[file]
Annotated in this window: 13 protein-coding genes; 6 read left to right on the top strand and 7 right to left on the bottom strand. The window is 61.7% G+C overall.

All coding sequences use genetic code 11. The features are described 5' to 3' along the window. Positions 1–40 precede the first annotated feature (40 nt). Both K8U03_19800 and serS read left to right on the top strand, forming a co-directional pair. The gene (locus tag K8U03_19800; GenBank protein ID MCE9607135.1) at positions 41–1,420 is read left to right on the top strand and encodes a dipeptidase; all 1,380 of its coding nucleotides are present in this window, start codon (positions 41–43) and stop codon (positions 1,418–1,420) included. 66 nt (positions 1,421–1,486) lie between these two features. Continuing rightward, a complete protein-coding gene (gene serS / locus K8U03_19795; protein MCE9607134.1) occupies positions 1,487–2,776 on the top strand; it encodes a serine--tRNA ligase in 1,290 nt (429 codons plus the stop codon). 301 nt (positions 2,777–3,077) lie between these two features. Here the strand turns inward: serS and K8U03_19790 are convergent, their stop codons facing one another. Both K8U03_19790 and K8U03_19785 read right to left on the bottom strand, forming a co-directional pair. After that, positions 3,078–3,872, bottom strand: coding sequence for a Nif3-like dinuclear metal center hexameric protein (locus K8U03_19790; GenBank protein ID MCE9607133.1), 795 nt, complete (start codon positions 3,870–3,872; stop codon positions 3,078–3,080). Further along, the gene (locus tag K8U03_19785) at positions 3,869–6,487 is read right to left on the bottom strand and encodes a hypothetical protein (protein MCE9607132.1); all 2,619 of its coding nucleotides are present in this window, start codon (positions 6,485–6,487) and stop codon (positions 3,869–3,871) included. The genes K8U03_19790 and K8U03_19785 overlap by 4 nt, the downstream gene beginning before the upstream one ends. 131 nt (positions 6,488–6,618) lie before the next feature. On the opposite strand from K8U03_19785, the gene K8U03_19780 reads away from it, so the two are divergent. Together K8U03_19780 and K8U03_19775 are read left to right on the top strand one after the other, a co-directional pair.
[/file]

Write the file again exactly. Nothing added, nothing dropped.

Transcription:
Annotated in this window: 13 protein-coding genes; 6 read left to right on the top strand and 7 right to left on the bottom strand. The window is 61.7% G+C overall.

All coding sequences use genetic code 11. The features are described 5' to 3' along the window. Positions 1–40 precede the first annotated feature (40 nt). Both K8U03_19800 and serS read left to right on the top strand, forming a co-directional pair. The gene (locus tag K8U03_19800; GenBank protein ID MCE9607135.1) at positions 41–1,420 is read left to right on the top strand and encodes a dipeptidase; all 1,380 of its coding nucleotides are present in this window, start codon (positions 41–43) and stop codon (positions 1,418–1,420) included. 66 nt (positions 1,421–1,486) lie between these two features. Continuing rightward, a complete protein-coding gene (gene serS / locus K8U03_19795; protein MCE9607134.1) occupies positions 1,487–2,776 on the top strand; it encodes a serine--tRNA ligase in 1,290 nt (429 codons plus the stop codon). 301 nt (positions 2,777–3,077) lie between these two features. Here the strand turns inward: serS and K8U03_19790 are convergent, their stop codons facing one another. Both K8U03_19790 and K8U03_19785 read right to left on the bottom strand, forming a co-directional pair. After that, positions 3,078–3,872, bottom strand: coding sequence for a Nif3-like dinuclear metal center hexameric protein (locus K8U03_19790; GenBank protein ID MCE9607133.1), 795 nt, complete (start codon positions 3,870–3,872; stop codon positions 3,078–3,080). Further along, the gene (locus tag K8U03_19785) at positions 3,869–6,487 is read right to left on the bottom strand and encodes a hypothetical protein (protein MCE9607132.1); all 2,619 of its coding nucleotides are present in this window, start codon (positions 6,485–6,487) and stop codon (positions 3,869–3,871) included. The genes K8U03_19790 and K8U03_19785 overlap by 4 nt, the downstream gene beginning before the upstream one ends. 131 nt (positions 6,488–6,618) lie before the next feature. On the opposite strand from K8U03_19785, the gene K8U03_19780 reads away from it, so the two are divergent. Together K8U03_19780 and K8U03_19775 are read left to right on the top strand one after the other, a co-directional pair.